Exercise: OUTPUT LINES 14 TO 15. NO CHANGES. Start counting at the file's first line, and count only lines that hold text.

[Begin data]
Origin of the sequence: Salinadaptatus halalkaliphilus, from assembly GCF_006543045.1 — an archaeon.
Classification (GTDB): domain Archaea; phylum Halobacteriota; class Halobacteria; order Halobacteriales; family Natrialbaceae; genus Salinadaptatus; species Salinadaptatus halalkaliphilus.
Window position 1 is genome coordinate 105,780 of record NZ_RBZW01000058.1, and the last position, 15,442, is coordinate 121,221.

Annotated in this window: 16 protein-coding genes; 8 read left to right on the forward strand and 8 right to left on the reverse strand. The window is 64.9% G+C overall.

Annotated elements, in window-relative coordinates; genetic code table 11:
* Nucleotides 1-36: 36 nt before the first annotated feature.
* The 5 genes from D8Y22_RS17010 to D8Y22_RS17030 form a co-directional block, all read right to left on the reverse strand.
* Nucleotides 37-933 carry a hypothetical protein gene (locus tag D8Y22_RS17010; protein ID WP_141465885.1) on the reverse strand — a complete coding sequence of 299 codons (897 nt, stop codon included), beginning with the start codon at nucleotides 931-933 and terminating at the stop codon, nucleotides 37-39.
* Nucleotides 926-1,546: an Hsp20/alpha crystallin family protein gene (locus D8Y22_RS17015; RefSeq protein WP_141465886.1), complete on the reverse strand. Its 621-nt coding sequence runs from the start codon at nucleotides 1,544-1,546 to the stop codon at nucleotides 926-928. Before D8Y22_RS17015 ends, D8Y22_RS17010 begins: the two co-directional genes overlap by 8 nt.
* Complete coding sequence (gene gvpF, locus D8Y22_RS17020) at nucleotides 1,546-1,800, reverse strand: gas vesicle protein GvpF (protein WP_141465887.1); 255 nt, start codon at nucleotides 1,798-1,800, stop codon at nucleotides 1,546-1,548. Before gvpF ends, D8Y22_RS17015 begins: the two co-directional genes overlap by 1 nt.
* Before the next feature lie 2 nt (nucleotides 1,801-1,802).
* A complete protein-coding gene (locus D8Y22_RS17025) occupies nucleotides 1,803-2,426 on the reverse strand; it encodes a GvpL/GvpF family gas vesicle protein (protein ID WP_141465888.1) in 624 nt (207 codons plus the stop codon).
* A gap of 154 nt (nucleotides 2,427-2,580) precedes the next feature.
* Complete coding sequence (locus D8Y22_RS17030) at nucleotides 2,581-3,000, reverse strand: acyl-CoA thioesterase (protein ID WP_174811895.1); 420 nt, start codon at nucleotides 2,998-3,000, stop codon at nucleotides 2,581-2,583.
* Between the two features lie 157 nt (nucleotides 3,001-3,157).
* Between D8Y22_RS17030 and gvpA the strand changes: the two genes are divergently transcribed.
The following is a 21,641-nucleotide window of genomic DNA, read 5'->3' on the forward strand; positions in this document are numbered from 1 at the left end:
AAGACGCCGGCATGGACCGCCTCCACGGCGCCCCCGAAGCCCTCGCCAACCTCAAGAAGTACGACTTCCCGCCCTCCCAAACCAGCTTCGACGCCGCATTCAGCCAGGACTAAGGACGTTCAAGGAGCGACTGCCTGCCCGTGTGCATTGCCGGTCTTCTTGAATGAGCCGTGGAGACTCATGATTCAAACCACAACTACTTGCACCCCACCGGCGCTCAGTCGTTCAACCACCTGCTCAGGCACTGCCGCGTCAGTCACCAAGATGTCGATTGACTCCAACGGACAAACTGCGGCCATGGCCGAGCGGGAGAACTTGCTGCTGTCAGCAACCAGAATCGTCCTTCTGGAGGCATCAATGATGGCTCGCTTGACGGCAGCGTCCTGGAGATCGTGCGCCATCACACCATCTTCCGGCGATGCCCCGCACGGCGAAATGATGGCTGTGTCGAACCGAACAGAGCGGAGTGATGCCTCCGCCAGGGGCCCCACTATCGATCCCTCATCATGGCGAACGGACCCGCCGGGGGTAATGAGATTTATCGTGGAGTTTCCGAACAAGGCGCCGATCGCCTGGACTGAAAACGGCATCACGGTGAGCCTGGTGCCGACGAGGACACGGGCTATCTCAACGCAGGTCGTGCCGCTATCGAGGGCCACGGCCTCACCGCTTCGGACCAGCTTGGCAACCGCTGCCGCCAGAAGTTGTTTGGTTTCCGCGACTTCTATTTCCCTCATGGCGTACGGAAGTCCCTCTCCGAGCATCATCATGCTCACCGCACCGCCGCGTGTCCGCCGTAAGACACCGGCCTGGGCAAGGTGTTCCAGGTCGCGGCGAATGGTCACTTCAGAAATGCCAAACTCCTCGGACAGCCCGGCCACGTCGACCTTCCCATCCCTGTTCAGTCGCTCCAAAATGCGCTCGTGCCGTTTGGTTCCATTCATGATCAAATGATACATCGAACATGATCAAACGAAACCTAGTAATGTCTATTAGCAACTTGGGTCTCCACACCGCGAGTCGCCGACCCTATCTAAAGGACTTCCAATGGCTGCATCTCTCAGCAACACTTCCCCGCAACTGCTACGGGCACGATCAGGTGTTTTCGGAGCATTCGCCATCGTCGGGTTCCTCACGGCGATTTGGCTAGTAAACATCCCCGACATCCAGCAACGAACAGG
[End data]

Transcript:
* Complete coding sequence (locus D8Y22_RS17030) at nucleotides 2,581-3,000, reverse strand: acyl-CoA thioesterase (protein ID WP_174811895.1); 420 nt, start codon at nucleotides 2,998-3,000, stop codon at nucleotides 2,581-2,583.
* Between the two features lie 157 nt (nucleotides 3,001-3,157).